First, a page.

When I asked mother about it later she just told me it was the way of boys, and to not worry about it. We sat together afterwards and talked about boys and girls, as she helped me to repair the hole in my dress.
Suddenly, father coughed to catch my attention, and I looked up. “Watch, Mery. See how this heart is the center of a man’s soul and the seat of his intelligence.”
“Is it the seat of a woman’s intelligence, too?”
Father gave me a stern look. “Yes, child, now help me with the herbs and linen and sawdust so we may make our neighbor look good for his family.”
I picked up a sweet smelling jar of herbs and took it over to father, after laying down my stylus and book and getting up off of the low stool. The herbs were made by a group of women who lived close to the temple complex, but I had never seen them because father told me one day that mummy makers were not welcomed by the priests there.
I asked him why and he told me ‘because I think that they want to get as much money from the grieving families as they can, first.’ Then he just shook his head and pretended not to care about the subject.
At one time, I tried my own mixture of herbs at home and pounded and pounded them with a pestle and mortar. When father was in the mummy room one day I carefully took the jar in to show him, but he sniffed it then stepped back, with his eyes watering.
Hail to you, you having come as Kehpri,
even Khepri who is the creator of gods.
You rise and shine on the back
of your mother, the sky, having appeared
in glory as king of the gods.
Your mother Nut shall use her arms on
your behalf in making greeting.
Mery and Kemsa – the latter having achieved the status of police chief and prefect of a city quarter because of his popularity with city officials and most police officers, along with his officers and a couple of government officials, were all huddled around a narrow, dark alley located in the dingier part of the neighborhood.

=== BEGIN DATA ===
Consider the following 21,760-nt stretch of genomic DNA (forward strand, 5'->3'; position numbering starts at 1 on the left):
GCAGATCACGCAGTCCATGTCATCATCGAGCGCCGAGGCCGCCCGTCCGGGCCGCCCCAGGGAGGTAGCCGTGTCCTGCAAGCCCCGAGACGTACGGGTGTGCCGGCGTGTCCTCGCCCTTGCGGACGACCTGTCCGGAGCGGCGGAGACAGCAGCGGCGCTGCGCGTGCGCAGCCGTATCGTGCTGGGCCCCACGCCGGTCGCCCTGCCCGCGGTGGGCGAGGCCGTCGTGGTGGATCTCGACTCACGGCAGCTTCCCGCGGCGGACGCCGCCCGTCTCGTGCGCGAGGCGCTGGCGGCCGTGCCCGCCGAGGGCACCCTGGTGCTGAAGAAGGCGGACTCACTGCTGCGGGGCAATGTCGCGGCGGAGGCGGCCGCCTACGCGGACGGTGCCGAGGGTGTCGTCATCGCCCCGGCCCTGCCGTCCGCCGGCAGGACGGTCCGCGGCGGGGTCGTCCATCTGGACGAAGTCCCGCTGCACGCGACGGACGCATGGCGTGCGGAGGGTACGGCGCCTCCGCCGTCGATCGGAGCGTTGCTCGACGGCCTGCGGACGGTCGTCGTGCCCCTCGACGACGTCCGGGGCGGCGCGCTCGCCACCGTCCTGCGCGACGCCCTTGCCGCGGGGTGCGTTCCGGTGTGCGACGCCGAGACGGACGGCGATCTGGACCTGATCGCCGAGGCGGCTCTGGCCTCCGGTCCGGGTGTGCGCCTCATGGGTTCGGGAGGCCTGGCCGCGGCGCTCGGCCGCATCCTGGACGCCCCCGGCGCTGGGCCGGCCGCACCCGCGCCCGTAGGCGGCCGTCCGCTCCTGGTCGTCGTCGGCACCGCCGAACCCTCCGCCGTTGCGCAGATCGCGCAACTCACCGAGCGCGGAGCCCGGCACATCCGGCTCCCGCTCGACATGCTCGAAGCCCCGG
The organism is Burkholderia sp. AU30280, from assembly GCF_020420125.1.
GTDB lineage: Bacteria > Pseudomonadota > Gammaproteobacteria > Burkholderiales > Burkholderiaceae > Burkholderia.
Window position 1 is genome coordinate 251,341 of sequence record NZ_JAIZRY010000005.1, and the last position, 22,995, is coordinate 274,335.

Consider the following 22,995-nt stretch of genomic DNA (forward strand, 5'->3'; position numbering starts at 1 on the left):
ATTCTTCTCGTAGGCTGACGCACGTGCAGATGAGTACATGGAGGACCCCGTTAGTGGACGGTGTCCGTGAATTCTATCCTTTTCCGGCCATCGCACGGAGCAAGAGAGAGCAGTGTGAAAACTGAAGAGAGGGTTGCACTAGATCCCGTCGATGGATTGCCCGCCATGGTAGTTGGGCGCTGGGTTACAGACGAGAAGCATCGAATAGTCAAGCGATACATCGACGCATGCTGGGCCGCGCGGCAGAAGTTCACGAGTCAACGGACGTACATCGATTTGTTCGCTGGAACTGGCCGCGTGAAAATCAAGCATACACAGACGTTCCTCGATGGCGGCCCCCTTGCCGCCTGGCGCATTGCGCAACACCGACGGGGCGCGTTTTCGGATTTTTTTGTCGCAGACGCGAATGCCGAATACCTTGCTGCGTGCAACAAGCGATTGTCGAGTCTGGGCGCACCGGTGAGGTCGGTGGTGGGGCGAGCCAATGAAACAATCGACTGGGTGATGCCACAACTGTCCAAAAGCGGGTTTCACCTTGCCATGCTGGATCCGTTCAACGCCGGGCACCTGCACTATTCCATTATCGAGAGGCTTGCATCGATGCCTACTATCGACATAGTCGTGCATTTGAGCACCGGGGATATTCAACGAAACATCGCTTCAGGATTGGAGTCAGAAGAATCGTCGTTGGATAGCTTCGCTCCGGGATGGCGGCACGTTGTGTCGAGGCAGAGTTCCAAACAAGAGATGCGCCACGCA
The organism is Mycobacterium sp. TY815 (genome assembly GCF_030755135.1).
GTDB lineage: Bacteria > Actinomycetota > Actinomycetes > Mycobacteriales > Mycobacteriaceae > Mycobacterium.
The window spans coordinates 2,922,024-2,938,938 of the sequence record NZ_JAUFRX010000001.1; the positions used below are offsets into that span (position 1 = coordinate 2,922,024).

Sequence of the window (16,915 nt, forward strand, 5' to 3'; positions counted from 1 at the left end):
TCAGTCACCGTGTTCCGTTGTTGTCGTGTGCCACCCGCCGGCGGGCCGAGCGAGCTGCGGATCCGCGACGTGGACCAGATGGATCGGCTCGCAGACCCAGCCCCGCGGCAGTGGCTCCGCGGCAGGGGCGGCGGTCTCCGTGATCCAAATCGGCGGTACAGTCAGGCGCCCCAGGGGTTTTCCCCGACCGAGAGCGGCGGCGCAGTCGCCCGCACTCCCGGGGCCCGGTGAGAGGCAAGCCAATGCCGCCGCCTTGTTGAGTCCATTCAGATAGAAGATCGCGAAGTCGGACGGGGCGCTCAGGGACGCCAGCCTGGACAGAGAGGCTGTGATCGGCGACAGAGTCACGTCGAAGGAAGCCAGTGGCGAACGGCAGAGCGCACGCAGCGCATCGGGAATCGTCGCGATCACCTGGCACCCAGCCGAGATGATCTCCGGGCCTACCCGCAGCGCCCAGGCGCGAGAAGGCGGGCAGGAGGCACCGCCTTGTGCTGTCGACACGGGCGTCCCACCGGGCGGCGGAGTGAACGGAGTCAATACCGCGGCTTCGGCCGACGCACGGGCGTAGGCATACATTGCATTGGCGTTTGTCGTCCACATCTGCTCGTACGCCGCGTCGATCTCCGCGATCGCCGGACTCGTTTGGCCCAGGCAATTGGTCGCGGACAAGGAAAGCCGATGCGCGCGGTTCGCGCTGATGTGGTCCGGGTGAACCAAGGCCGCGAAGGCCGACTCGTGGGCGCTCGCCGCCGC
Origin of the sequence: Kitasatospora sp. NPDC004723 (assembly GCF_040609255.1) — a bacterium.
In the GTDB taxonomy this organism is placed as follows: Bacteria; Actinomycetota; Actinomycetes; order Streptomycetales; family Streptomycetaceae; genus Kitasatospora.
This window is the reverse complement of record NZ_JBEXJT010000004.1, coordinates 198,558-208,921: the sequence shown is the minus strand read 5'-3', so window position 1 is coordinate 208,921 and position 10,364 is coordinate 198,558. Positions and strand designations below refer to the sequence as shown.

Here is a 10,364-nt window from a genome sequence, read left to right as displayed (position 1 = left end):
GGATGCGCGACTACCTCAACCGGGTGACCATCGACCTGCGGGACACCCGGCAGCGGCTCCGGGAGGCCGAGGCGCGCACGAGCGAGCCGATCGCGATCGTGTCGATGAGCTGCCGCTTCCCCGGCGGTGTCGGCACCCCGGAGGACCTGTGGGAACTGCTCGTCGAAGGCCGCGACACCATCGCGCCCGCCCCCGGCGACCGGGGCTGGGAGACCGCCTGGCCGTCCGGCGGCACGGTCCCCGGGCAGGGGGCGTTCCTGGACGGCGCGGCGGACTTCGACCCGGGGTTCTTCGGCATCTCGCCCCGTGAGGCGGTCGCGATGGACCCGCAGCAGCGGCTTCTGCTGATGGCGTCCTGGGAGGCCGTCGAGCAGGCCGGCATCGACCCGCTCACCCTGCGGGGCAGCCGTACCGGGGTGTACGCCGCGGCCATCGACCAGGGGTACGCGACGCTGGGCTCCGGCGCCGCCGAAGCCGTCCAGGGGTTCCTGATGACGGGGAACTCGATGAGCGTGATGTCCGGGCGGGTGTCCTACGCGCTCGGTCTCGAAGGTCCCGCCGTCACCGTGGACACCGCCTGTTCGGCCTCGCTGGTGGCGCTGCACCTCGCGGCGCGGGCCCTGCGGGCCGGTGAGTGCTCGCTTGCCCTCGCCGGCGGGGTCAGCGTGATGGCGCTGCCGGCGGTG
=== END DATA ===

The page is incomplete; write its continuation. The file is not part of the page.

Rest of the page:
Thebes was one of the largest cities of its time and neighborhoods varied between old and rundown, all the way to middle class and beyond, to pharaoh’s Ramesseum and a multitude of palaces. The Valley of the Kings lay across the Nile.
In this particular alleyway in Thebes, garbage lay in heaps in various corners and the fine dust and sand had blown in and covered it all. Very old stones form the walls of homes and buildings along the narrow street.
Even though she’s intently focused on the two bodies sprawled awkwardly halfway up a wall, Mery looked up at the surrounding adobe and stone bricks of the old building and then at the ground below the two men, slumped above their own blood which had slowly seeped into the hard-packed sand and dirt of the street.
She’s a young woman now, as eight years have passed since she started to study the rituals of her father the mummy maker, and she remained intensely involved in why death occurs, and why people kill other people. Mery’s goal is to become a mummy maker or a doctor, because why death and sickness happen, fascinated her.
While she studied the scene clinically, Kemsa split his attention between the active crime scene, his officers, the investigation, and Mery – who for the moment remained unaware that he’s looking at her. Kemsa was a few years older than Mery and has grown into his manhood well, and he’s both handsome and fit. He wore his Nubian-styled linen kilt at a jaunty angle – a fact which hasn’t gone unnoticed by Mery, throughout their childhood years and into adulthood.
A banner showing his rank is slung across one shoulder, making him look like a Phoenician pirate. He loved to wear a couple of gold earrings and this made him even more like a rogue in her eyes.
Kemsa inched towards Mery, but very focused, she wandered off to study a patch of the sandy-colored wall and her attention was drawn to an oddly-shaped pattern of blood. Some of the blood had dried differently and there were various parts of the victims’ skulls embedded in it in a circular pattern.
It looks just a circle of stones, she told herself. I’ve heard sailors tell stories of a far Northern land that has many circles of large stones. Using a pair of tweezers, she picked up the fragments and deposited them carefully in a finely-woven piece of linen and after twisting the white cloth, now rapidly turning pink, she put it in a satchel slung over her shoulder.